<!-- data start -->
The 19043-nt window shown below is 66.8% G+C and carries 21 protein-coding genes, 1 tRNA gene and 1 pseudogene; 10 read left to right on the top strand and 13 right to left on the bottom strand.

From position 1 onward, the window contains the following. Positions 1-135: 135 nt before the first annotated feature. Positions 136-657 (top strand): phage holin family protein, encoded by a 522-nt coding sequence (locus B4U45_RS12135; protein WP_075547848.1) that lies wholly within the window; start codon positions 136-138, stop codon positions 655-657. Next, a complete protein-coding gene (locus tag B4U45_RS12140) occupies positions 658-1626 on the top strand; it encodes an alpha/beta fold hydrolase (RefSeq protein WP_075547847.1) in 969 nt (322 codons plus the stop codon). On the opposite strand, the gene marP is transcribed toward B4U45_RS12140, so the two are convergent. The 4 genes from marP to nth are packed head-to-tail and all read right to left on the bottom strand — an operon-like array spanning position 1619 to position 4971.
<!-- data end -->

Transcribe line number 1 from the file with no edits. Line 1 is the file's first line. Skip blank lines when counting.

The 19043-nt window shown below is 66.8% G+C and carries 21 protein-coding genes, 1 tRNA gene and 1 pseudogene; 10 read left to right on the top strand and 13 right to left on the bottom strand.